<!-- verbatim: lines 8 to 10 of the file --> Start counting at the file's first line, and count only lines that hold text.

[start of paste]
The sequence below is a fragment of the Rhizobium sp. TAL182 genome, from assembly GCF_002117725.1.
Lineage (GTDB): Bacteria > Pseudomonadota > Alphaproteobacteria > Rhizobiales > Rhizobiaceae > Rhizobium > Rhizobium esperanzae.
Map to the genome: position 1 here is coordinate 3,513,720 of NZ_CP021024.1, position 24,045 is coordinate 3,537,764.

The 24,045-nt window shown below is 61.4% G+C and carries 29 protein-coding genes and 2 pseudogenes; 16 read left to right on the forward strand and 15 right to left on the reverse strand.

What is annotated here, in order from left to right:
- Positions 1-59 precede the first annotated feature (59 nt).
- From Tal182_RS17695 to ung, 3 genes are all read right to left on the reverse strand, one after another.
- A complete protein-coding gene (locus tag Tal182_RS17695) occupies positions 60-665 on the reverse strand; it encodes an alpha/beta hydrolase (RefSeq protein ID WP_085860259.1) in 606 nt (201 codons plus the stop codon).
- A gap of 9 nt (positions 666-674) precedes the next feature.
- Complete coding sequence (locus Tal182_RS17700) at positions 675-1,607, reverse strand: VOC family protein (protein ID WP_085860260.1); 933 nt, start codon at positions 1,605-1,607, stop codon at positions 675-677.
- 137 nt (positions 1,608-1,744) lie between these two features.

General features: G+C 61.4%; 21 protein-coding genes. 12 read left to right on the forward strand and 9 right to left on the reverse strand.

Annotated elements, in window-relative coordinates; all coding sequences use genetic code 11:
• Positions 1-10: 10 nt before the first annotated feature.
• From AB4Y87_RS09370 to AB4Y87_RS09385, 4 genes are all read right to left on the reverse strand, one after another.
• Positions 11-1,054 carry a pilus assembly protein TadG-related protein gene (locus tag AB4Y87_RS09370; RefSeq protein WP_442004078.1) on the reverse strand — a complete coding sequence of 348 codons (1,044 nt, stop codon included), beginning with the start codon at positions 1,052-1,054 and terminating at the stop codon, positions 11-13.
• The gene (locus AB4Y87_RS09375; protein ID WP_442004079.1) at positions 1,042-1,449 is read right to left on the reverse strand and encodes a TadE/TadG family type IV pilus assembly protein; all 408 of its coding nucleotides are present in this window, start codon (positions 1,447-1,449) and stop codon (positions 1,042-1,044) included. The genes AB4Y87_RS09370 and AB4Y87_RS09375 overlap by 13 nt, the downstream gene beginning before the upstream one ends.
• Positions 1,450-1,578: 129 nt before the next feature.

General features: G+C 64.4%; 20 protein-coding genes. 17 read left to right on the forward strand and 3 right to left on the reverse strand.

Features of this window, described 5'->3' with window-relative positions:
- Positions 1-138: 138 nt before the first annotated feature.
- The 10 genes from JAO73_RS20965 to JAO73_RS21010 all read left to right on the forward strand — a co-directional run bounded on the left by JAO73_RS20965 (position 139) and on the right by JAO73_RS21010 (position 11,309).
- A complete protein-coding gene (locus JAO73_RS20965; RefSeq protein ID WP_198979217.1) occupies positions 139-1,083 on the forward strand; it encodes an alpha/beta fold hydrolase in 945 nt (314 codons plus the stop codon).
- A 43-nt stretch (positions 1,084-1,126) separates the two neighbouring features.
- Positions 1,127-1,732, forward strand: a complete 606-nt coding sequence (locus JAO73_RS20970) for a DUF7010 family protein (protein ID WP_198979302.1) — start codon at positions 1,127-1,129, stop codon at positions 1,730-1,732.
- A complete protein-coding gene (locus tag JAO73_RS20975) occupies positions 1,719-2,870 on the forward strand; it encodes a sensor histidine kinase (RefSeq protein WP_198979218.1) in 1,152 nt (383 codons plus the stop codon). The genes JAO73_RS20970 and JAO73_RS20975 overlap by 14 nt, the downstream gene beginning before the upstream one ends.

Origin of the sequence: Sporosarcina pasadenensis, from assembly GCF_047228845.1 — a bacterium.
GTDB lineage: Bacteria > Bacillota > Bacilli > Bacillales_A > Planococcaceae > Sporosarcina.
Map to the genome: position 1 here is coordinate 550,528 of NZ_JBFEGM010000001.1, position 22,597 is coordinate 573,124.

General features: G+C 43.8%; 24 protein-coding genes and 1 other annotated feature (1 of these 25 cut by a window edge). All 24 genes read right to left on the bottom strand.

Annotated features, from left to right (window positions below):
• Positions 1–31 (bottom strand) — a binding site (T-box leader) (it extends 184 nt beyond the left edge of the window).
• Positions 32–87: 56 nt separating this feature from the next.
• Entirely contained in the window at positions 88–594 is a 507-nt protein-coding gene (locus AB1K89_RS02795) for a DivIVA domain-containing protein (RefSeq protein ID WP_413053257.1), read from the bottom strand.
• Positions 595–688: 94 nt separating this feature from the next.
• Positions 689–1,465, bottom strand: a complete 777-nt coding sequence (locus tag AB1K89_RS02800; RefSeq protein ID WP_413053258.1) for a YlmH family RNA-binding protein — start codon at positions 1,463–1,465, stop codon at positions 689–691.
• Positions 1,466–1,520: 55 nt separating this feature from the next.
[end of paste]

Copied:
- A complete protein-coding gene (locus tag Tal182_RS17695) occupies positions 60-665 on the reverse strand; it encodes an alpha/beta hydrolase (RefSeq protein ID WP_085860259.1) in 606 nt (201 codons plus the stop codon).
- A gap of 9 nt (positions 666-674) precedes the next feature.
- Complete coding sequence (locus Tal182_RS17700) at positions 675-1,607, reverse strand: VOC family protein (protein ID WP_085860260.1); 933 nt, start codon at positions 1,605-1,607, stop codon at positions 675-677.